Mastering Intensive Care 037 with Michael O’Leary

Interview with Michael O’Leary – Dealing with the frustrations of the changing ICU landscape (SG-ANZICS special episode)


Our ICUs might be growing larger in size but there seem to be the same number of very sick patients to care for overall. All of which means we seem to be admitting a greater proportion of less unwell patients to our ICUs, especially in the larger tertiary ICUs. Given we also suffer from “bed block”, where there are no available beds in the hospital to transfer patients to, when they are no longer critically ill, our ICUs can become holding bays for effectively “ward-level” patients. This may be great for the patients but it means longer ward rounds, and a level of frustration for intensive care teams, who may feel like they are not making a significant enough difference for these less sick patients.

When A/Prof Michael O’Leary started out in Intensive Care nearly 30 years ago, he remembers being enthusiastic and busy, performing many interventions on mostly sick patients. Having now moved across the world and gained a few decades of experience, he has a great perspective on some of the challenges our larger ICUs face.

Michael is former President of the Australian & New Zealand Intensive Care Society and a Senior Specialist in Intensive Care in Sydney, working at Royal Prince Alfred Hospital and St George Private Hospital. He is Clinical Associate Professor at Sydney Medical School, The University of Sydney, and Co-State Medical Director of the New South Wales Organ and Tissue Donation Service. Michael trained in anaesthesia in the United Kingdom and holds a Fellowship of the Royal College of Anaesthetists (FRCA). His intensive care training commenced in the UK in Cambridge and continued in Sydney where he achieved Fellowship of the College of Intensive Care Medicine of Australia and New Zealand (FCICM). Michael was a Research Fellow at St Bartholomew’s Hospital, London, UK where he completed his MD degree with studies into the metabolic response to sepsis and use of glutamine and growth hormone in the amelioration of catabolism. In recent years his main interests have been in end-of-life care and organ donation in the ICU.

This episode was conducted in May 2018 as a live interview in front of a conference audience at the 5th SG-ANZICS Asia Pacific Intensive Care Forum. Thanks to that meeting’s Organising Committee, representing Singapore’s Society of Intensive Care Medicine (SICM), Singapore, and the Australian and New Zealand Intensive Care Society (ANZICS), I was invited to conduct several such live interviews for this podcast. Many thanks to Tan Hon Liang and David Ku for this opportunity.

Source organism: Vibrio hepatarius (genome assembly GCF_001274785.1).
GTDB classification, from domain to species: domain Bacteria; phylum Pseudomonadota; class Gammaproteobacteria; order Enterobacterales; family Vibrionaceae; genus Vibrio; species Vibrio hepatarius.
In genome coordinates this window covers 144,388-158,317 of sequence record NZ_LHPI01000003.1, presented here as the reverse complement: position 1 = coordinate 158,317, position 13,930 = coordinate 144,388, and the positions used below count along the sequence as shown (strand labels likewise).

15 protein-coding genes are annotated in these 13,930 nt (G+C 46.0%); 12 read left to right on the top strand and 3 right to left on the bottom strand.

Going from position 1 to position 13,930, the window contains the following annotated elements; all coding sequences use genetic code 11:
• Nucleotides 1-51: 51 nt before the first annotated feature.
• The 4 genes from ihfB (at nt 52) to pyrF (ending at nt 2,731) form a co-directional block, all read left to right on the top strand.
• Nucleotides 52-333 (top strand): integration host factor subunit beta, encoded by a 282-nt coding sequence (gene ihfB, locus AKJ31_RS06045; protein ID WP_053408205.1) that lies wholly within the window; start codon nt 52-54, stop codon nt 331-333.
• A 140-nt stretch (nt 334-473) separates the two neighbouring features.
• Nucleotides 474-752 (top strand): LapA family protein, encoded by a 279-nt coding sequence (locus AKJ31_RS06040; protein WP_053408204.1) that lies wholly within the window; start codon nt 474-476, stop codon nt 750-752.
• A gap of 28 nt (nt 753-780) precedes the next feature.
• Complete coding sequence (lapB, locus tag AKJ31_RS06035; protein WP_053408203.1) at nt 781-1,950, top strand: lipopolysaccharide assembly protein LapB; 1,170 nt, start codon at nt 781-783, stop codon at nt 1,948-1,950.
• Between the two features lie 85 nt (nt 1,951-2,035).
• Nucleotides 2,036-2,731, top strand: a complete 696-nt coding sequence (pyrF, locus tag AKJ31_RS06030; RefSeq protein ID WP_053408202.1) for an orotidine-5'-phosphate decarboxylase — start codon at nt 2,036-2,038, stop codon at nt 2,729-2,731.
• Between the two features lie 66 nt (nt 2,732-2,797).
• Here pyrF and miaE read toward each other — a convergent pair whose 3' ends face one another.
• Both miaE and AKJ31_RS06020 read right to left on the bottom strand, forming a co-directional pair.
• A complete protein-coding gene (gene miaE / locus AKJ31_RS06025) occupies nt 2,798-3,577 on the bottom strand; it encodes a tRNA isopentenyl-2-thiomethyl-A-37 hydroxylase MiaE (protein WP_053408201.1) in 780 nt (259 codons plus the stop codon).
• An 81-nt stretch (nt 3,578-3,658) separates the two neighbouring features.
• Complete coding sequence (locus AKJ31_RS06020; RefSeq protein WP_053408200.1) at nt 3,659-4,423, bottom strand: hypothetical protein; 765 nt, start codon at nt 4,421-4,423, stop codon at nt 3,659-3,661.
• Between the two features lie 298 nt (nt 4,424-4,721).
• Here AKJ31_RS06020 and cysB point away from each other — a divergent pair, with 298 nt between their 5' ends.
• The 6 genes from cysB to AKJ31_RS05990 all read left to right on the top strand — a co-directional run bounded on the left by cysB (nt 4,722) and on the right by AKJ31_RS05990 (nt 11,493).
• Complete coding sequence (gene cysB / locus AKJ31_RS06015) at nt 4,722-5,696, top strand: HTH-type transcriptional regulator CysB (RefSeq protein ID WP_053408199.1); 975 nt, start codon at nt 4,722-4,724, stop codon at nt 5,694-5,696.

Apart from his observations about the growth and change in Intensive Care over the last few decades, Michael and I talked about:

  • How the SG-ANZICS meeting came to be
  • His career history
  • Being a part-time intensivist
  • Playing the role of Co-State Medical Director of an organ donation service
  • The characteristics of good intensivists
  • Being President of ANZICS and the importance of being involved with professional societies
  • Some perspectives on good communication and clinical care.

Show Notes


My genuine hope with the Mastering Intensive Care podcast is to inspire and empower you to bring your best self to the ICU by listening to the perspectives of such thought-provoking guests as Wes Ely. I passionately believe we can all get better, both as carers and as people, so we can do our absolute best for those patients whose lives are truly in our hands.

Feel free to leave a comment on the Facebook “mastering intensive care” page, on the LITFL episode page, on Twitter using #masteringintensivecare, or by sending me an email at andrewATmasteringintensivecare.com.

Further reading and listening

Mastering Internsive Care 700

Mastering Intensive Care

with Andrew Davies

Dr Andrew Davies MBBS FRACP FCIC. Intensivist/researcher at Frankston Hospital, Melbourne. Aiming to bring my best self to work & life. | Mastering Intensive Care | New Normal project |

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